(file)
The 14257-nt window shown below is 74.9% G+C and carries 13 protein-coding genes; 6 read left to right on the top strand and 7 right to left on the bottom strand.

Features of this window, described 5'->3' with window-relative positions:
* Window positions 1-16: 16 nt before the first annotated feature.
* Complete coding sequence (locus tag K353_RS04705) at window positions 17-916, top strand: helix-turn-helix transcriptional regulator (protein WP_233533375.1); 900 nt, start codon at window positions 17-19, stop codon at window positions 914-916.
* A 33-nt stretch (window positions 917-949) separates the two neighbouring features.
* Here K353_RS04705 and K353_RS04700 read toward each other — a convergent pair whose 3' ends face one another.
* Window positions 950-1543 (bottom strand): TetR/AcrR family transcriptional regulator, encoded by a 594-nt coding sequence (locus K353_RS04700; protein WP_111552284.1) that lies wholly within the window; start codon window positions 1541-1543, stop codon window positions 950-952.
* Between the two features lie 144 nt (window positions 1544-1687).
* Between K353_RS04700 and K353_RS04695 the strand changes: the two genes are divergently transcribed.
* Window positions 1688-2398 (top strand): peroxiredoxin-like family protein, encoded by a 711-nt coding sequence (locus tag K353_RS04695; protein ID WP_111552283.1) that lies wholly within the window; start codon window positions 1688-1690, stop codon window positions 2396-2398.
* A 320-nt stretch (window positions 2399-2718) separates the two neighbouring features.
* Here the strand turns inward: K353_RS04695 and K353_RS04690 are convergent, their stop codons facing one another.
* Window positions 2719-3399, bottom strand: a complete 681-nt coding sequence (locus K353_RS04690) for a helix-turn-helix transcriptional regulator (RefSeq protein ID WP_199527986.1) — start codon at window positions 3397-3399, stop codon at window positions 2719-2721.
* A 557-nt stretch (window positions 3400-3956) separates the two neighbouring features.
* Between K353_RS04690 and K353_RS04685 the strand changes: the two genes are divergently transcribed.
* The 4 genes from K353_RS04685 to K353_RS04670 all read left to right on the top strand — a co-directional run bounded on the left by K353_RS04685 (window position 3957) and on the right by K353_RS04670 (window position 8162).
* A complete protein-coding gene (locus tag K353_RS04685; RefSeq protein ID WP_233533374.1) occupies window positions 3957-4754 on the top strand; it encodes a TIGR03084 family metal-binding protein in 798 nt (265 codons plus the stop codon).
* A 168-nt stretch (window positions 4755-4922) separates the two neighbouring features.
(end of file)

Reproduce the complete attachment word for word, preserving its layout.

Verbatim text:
The 14257-nt window shown below is 74.9% G+C and carries 13 protein-coding genes; 6 read left to right on the top strand and 7 right to left on the bottom strand.

Features of this window, described 5'->3' with window-relative positions:
* Window positions 1-16: 16 nt before the first annotated feature.
* Complete coding sequence (locus tag K353_RS04705) at window positions 17-916, top strand: helix-turn-helix transcriptional regulator (protein WP_233533375.1); 900 nt, start codon at window positions 17-19, stop codon at window positions 914-916.
* A 33-nt stretch (window positions 917-949) separates the two neighbouring features.
* Here K353_RS04705 and K353_RS04700 read toward each other — a convergent pair whose 3' ends face one another.
* Window positions 950-1543 (bottom strand): TetR/AcrR family transcriptional regulator, encoded by a 594-nt coding sequence (locus K353_RS04700; protein WP_111552284.1) that lies wholly within the window; start codon window positions 1541-1543, stop codon window positions 950-952.
* Between the two features lie 144 nt (window positions 1544-1687).
* Between K353_RS04700 and K353_RS04695 the strand changes: the two genes are divergently transcribed.
* Window positions 1688-2398 (top strand): peroxiredoxin-like family protein, encoded by a 711-nt coding sequence (locus tag K353_RS04695; protein ID WP_111552283.1) that lies wholly within the window; start codon window positions 1688-1690, stop codon window positions 2396-2398.
* A 320-nt stretch (window positions 2399-2718) separates the two neighbouring features.
* Here the strand turns inward: K353_RS04695 and K353_RS04690 are convergent, their stop codons facing one another.
* Window positions 2719-3399, bottom strand: a complete 681-nt coding sequence (locus K353_RS04690) for a helix-turn-helix transcriptional regulator (RefSeq protein ID WP_199527986.1) — start codon at window positions 3397-3399, stop codon at window positions 2719-2721.
* A 557-nt stretch (window positions 3400-3956) separates the two neighbouring features.
* Between K353_RS04690 and K353_RS04685 the strand changes: the two genes are divergently transcribed.
* The 4 genes from K353_RS04685 to K353_RS04670 all read left to right on the top strand — a co-directional run bounded on the left by K353_RS04685 (window position 3957) and on the right by K353_RS04670 (window position 8162).
* A complete protein-coding gene (locus tag K353_RS04685; RefSeq protein ID WP_233533374.1) occupies window positions 3957-4754 on the top strand; it encodes a TIGR03084 family metal-binding protein in 798 nt (265 codons plus the stop codon).
* A 168-nt stretch (window positions 4755-4922) separates the two neighbouring features.